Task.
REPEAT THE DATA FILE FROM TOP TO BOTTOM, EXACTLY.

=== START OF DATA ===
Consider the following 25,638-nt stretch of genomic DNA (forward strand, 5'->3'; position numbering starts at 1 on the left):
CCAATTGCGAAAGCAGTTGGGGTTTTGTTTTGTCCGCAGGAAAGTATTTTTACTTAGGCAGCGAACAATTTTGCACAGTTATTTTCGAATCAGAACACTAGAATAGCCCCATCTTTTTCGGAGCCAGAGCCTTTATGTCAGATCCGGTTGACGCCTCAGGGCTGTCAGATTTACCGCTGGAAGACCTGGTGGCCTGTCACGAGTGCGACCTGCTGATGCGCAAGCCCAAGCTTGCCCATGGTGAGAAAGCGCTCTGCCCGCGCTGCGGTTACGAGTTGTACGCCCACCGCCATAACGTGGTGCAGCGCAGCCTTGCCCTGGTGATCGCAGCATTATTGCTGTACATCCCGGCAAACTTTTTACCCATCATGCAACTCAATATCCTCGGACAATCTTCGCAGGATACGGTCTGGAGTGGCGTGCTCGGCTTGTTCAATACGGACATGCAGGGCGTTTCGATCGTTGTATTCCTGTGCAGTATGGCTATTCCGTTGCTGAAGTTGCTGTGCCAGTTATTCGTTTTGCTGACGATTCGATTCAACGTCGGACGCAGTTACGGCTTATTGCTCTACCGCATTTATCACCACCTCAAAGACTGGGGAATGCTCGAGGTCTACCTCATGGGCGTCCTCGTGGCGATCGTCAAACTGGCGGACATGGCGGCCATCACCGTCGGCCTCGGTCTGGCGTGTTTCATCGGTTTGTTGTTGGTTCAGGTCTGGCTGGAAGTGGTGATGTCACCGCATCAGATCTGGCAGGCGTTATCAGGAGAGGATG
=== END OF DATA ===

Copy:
Consider the following 25,638-nt stretch of genomic DNA (forward strand, 5'->3'; position numbering starts at 1 on the left):
CCAATTGCGAAAGCAGTTGGGGTTTTGTTTTGTCCGCAGGAAAGTATTTTTACTTAGGCAGCGAACAATTTTGCACAGTTATTTTCGAATCAGAACACTAGAATAGCCCCATCTTTTTCGGAGCCAGAGCCTTTATGTCAGATCCGGTTGACGCCTCAGGGCTGTCAGATTTACCGCTGGAAGACCTGGTGGCCTGTCACGAGTGCGACCTGCTGATGCGCAAGCCCAAGCTTGCCCATGGTGAGAAAGCGCTCTGCCCGCGCTGCGGTTACGAGTTGTACGCCCACCGCCATAACGTGGTGCAGCGCAGCCTTGCCCTGGTGATCGCAGCATTATTGCTGTACATCCCGGCAAACTTTTTACCCATCATGCAACTCAATATCCTCGGACAATCTTCGCAGGATACGGTCTGGAGTGGCGTGCTCGGCTTGTTCAATACGGACATGCAGGGCGTTTCGATCGTTGTATTCCTGTGCAGTATGGCTATTCCGTTGCTGAAGTTGCTGTGCCAGTTATTCGTTTTGCTGACGATTCGATTCAACGTCGGACGCAGTTACGGCTTATTGCTCTACCGCATTTATCACCACCTCAAAGACTGGGGAATGCTCGAGGTCTACCTCATGGGCGTCCTCGTGGCGATCGTCAAACTGGCGGACATGGCGGCCATCACCGTCGGCCTCGGTCTGGCGTGTTTCATCGGTTTGTTGTTGGTTCAGGTCTGGCTGGAAGTGGTGATGTCACCGCATCAGATCTGGCAGGCGTTATCAGGAGAGGATG